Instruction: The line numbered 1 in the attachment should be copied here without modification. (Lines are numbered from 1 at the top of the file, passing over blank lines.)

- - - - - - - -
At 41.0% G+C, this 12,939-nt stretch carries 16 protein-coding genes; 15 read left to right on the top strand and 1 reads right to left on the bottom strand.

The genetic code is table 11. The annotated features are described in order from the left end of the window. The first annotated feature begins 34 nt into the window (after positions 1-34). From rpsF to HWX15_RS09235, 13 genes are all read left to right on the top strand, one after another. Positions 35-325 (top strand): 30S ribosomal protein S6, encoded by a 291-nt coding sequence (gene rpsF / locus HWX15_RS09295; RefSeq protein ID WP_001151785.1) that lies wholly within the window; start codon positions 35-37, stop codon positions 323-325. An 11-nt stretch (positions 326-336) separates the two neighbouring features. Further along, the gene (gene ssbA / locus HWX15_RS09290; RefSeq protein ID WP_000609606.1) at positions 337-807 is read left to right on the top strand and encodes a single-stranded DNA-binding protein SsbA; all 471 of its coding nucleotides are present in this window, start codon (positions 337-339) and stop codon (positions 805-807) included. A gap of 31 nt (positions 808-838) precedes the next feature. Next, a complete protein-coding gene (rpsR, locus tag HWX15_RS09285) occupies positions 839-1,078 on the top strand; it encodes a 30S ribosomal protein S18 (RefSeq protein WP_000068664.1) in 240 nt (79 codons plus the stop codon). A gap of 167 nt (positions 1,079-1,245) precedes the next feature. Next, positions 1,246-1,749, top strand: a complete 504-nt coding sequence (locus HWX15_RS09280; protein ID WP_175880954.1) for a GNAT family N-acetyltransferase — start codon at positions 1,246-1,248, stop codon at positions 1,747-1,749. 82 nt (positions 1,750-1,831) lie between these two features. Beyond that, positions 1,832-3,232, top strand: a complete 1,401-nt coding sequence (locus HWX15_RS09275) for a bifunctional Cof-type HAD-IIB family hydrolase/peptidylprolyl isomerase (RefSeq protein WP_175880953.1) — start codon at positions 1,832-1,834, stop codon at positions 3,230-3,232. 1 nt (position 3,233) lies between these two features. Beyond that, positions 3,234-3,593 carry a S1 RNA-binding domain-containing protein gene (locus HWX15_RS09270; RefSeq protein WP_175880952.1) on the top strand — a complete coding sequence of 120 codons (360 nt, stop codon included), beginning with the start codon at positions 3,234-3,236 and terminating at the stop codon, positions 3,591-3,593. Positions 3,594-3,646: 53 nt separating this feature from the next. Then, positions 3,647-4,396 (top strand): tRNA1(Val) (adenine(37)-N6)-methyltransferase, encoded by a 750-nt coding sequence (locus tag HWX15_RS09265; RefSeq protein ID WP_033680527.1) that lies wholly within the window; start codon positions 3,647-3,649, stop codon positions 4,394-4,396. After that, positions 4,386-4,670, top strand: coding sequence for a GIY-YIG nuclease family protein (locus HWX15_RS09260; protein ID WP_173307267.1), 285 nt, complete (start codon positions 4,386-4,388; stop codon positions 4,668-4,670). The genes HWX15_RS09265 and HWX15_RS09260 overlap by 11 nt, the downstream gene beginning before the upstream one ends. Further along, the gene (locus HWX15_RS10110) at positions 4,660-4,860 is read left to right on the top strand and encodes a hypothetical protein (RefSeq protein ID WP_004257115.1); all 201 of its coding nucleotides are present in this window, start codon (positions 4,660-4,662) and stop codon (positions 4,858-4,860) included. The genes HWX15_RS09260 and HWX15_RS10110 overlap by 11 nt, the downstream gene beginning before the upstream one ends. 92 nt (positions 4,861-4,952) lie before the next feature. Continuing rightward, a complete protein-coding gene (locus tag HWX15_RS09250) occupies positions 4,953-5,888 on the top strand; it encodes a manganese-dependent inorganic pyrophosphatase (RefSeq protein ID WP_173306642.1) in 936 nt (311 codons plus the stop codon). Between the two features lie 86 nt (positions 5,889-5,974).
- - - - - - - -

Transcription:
At 41.0% G+C, this 12,939-nt stretch carries 16 protein-coding genes; 15 read left to right on the top strand and 1 reads right to left on the bottom strand.